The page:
Confidence in the Flesh?

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Mile 25 of the Richmond Marathon. I saw a camera, so I started running. If there is a picture that captured the last 8 miles, this would be it.

Fifth Sunday in Lent (March 13, 2016)


Philippians 3:4-14 | New Living Translation (NLT)

though I could have confidence in my own effort if anyone could. Indeed, if others have reason for confidence in their own efforts, I have even more!

I was circumcised when I was eight days old. I am a pure-blooded citizen of Israel and a member of the tribe of Benjamin—a real Hebrew if there ever was one! I was a member of the Pharisees, who demand the strictest obedience to the Jewish law. I was so zealous that I harshly persecuted the church. And as for righteousness, I obeyed the law without fault.

I once thought these things were valuable, but now I consider them worthless because of what Christ has done. Yes, everything else is worthless when compared with the infinite value of knowing Christ Jesus my Lord. For his sake I have discarded everything else, counting it all as garbage, so that I could gain Christ and become one with him. I no longer count on my own righteousness through obeying the law; rather, I become righteous through faith in Christ. For God’s way of making us right with himself depends on faith. I want to know Christ and experience the mighty power that raised him from the dead. I want to suffer with him, sharing in his death, so that one way or another I will experience the resurrection from the dead!

I don’t mean to say that I have already achieved these things or that I have already reached perfection. But I press on to possess that perfection for which Christ Jesus first possessed me. No, dear brothers and sisters, I have not achieved it, but I focus on this one thing: Forgetting the past and looking forward to what lies ahead, I press on to reach the end of the race and receive the heavenly prize for which God, through Christ Jesus, is calling us.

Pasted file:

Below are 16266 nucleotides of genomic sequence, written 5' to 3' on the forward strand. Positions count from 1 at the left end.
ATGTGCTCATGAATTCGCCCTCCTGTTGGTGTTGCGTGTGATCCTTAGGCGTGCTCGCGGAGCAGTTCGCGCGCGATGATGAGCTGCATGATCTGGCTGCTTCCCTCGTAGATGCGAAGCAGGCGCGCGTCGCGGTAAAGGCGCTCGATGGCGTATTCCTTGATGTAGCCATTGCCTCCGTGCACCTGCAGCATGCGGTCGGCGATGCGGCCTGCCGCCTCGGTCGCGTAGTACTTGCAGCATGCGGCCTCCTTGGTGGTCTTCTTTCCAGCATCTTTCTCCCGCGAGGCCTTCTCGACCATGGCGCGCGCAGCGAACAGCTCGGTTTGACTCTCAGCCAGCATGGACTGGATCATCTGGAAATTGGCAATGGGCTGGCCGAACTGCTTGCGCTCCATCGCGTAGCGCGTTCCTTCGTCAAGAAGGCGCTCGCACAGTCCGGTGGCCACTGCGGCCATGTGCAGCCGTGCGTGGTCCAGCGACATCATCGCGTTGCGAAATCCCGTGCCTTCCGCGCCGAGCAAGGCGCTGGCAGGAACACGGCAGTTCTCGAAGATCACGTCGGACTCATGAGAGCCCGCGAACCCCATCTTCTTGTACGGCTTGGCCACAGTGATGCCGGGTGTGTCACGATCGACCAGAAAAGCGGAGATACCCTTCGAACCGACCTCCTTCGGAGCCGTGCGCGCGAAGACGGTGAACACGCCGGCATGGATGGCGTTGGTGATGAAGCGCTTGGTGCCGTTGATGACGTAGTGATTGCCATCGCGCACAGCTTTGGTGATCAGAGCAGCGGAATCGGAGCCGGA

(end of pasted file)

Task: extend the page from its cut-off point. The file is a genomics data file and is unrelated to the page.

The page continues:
This week’s reading from Paul’s letter to the Philippians includes my life verse.  Starting in verse 4 – which is where the above text starts, Paul writes, “…though I could have confidence in the flesh…” Paul goes on to outline why he could have confidence in his standing.  Paul says we put no confidence in human effort.  Then Paul outlines why.  If anyone could have confidence in human effort – Paul could — BUT — Paul once considered these things valuable…but now they are worthless – his standing as a pure-blooded, circumcised, citizen of Israel – a member of the tribe of Benjamin – a Hebrew of Hebrews – a member of the Pharisees – the judges of the day – those who demanded strictest obedience to the Jewish law  – zealous for the law – and obeyed without fault — and now Paul says it is worthless. Those are some strong words – think about the word – WORTHLESS.  It means it doesn’t have any value – it’s not worth anything – it is worth throwing in the garbage can.  Here in Augusta County it would be like taking it to the trash compactors that are located throughout the county and dumping it in – gone – worthless – no value.  For the sake of Christ, Paul says I discarded it.  For the sake of Christ, I don’t need it.  He threw it all away so that he could gain something much better – Paul wanted to gain Christ – to become one with Him – to do instinctively what Christ would do.  Paul uses this word “know.” It’s not just head knowledge – but a deep intimate knowing.  Paul says his righteousness is not worth anything – it can’t be counted on, because it is not reliable. Paul doesn’t need to obey the law – not because the law isn’t good, but Paul is righteous because of the work of Christ.  The work of Christ on the cross and the resurrection is what makes everything else garbage for us.